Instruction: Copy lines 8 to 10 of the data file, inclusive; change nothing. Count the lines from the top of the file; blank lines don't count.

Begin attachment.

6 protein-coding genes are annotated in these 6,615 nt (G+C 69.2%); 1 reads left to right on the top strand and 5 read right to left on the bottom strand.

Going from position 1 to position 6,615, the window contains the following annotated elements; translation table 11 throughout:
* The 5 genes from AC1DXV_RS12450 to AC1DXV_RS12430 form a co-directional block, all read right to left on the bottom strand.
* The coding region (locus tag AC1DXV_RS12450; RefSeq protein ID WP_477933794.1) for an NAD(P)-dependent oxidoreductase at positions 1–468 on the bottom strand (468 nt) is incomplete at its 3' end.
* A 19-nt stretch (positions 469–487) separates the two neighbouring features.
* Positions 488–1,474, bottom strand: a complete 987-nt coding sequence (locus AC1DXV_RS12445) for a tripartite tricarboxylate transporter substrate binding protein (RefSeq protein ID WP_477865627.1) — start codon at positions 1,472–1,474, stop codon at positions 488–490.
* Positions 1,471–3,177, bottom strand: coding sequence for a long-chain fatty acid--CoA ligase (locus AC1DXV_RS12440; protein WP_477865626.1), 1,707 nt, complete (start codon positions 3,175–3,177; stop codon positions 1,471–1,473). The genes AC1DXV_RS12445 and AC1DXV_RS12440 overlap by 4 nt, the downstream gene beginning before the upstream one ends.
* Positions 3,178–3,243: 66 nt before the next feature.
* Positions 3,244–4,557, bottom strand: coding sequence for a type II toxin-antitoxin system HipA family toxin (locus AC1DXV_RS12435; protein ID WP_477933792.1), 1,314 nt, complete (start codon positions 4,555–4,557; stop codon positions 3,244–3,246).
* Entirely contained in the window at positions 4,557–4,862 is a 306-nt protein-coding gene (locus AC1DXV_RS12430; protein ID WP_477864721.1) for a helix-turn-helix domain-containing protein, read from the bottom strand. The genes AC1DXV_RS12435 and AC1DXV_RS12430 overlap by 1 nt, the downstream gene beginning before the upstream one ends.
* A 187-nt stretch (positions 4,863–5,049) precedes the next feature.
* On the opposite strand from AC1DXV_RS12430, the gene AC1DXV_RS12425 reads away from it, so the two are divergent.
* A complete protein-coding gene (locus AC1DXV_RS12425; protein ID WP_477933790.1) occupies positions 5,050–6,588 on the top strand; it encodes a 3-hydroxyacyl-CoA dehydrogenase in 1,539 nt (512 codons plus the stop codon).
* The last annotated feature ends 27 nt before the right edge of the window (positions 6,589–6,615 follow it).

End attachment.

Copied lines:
* Positions 3,178–3,243: 66 nt before the next feature.
* Positions 3,244–4,557, bottom strand: coding sequence for a type II toxin-antitoxin system HipA family toxin (locus AC1DXV_RS12435; protein ID WP_477933792.1), 1,314 nt, complete (start codon positions 4,555–4,557; stop codon positions 3,244–3,246).
* Entirely contained in the window at positions 4,557–4,862 is a 306-nt protein-coding gene (locus AC1DXV_RS12430; protein ID WP_477864721.1) for a helix-turn-helix domain-containing protein, read from the bottom strand. The genes AC1DXV_RS12435 and AC1DXV_RS12430 overlap by 1 nt, the downstream gene beginning before the upstream one ends.